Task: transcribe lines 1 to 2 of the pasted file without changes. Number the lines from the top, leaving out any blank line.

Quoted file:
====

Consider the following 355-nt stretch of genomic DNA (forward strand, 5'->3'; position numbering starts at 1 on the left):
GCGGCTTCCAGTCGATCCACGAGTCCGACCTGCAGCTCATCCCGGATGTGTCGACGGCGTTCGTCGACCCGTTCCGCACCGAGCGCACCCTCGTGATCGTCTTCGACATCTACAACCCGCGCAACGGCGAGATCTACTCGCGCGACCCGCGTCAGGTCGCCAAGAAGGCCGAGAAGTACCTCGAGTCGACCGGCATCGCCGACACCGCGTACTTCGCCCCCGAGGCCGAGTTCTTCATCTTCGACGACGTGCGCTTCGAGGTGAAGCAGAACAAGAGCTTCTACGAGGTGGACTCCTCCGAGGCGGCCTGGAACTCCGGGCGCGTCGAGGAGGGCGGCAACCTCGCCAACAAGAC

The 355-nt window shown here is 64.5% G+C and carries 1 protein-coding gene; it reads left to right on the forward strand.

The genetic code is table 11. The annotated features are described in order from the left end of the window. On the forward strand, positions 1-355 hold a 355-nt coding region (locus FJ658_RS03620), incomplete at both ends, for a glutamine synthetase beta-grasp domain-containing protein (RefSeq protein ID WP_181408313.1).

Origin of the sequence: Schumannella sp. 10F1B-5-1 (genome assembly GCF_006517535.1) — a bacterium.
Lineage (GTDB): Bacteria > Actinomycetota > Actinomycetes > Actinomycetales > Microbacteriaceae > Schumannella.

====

Consider the following 355-nt stretch of genomic DNA (forward strand, 5'->3'; position numbering starts at 1 on the left):
GCGGCTTCCAGTCGATCCACGAGTCCGACCTGCAGCTCATCCCGGATGTGTCGACGGCGTTCGTCGACCCGTTCCGCACCGAGCGCACCCTCGTGATCGTCTTCGACATCTACAACCCGCGCAACGGCGAGATCTACTCGCGCGACCCGCGTCAGGTCGCCAAGAAGGCCGAGAAGTACCTCGAGTCGACCGGCATCGCCGACACCGCGTACTTCGCCCCCGAGGCCGAGTTCTTCATCTTCGACGACGTGCGCTTCGAGGTGAAGCAGAACAAGAGCTTCTACGAGGTGGACTCCTCCGAGGCGGCCTGGAACTCCGGGCGCGTCGAGGAGGGCGGCAACCTCGCCAACAAGAC